The structure of the donabe, or earthenware pot
Shape of a regular donabe
The donabe is made of fired pottery, so both the basin and the lid are heavy.
The donabe is so popular you can say that most Japanese households at least have one.
It accumulates heat quite well and keeps the temperature level throughout all the ingredients, so it’s an ideal piece of cookware for many households. It can be used to easily make various dishes.
Standard dishes made in donabe
Japan’s staple food, white rice!
www.flickr.com; photo by Miki Ishijima
If you put a certain amount of dried rice in this pot with the same amount of water and simply boil it, it seems like it is more delicious than if you make it in a rice cooker.
Rice cooked with ingredients
All this is is rice with soy sauce or dashi along with ingredients. Dishes made in a small pot with everything directly added can be found sold as-is as lunch bento.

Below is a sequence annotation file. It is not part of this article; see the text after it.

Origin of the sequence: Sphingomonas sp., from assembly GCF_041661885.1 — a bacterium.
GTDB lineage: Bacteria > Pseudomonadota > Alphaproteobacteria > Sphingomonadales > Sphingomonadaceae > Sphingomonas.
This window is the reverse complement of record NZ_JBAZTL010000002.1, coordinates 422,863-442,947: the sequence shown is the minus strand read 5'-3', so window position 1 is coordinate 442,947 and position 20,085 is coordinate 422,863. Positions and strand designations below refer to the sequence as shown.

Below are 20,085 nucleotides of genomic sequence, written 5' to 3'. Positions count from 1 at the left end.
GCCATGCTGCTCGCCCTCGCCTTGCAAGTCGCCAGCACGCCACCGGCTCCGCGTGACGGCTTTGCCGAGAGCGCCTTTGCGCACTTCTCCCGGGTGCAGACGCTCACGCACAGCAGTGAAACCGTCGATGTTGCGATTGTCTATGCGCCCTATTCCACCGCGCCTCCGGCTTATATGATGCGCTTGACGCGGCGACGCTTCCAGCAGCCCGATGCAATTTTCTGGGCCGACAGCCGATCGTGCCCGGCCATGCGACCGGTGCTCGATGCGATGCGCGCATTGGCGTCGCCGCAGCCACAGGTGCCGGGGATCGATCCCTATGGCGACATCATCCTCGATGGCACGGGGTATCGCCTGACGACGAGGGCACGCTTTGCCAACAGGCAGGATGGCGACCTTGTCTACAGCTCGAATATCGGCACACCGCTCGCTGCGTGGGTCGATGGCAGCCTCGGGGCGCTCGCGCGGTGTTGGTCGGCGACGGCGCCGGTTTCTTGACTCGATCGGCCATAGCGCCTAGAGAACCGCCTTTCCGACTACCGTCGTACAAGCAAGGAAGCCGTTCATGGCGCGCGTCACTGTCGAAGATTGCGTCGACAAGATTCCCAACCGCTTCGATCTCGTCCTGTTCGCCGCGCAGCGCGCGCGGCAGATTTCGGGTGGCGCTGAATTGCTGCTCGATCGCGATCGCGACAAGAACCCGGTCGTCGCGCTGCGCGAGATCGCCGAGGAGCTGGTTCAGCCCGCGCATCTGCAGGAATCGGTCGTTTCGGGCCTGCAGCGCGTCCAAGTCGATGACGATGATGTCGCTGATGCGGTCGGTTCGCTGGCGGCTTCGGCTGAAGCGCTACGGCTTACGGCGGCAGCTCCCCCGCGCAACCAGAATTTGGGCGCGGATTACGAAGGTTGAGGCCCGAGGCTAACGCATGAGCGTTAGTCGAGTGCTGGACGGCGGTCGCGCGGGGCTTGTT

Traditional Japanese party dish: nabe, or stew
It’s not just rice, but also soup, vegetables, and seafood or meat added together to become what is considered the standard “nabe.”
It’s not just rice, but adding udon to the soup and ingredients to make nabeyaki udon is also a standard meal. While in the west, in Kouchi prefecture, they have their famous nabeyaki ramen, it looks much like nabeyaki udon.
There’s still way more! Donabe recipes
Because the donabe has such a high level of thermal efficiency, you can boil, bake, steam, and saute in ti for a limitless number of recipes.
photozou.jp; photo by Nodzucchi (のづっち)
Since you can put it directly in the oven, you can make gratins and doria to your heart’s content.
You can bake bread, too
Surprisingly enough, you can even make bread in it!
More than a metal pot, the donabe has a high thermal effeciency and is perfect for stewed foods as well as other types of meals.
Definitely try one yourself!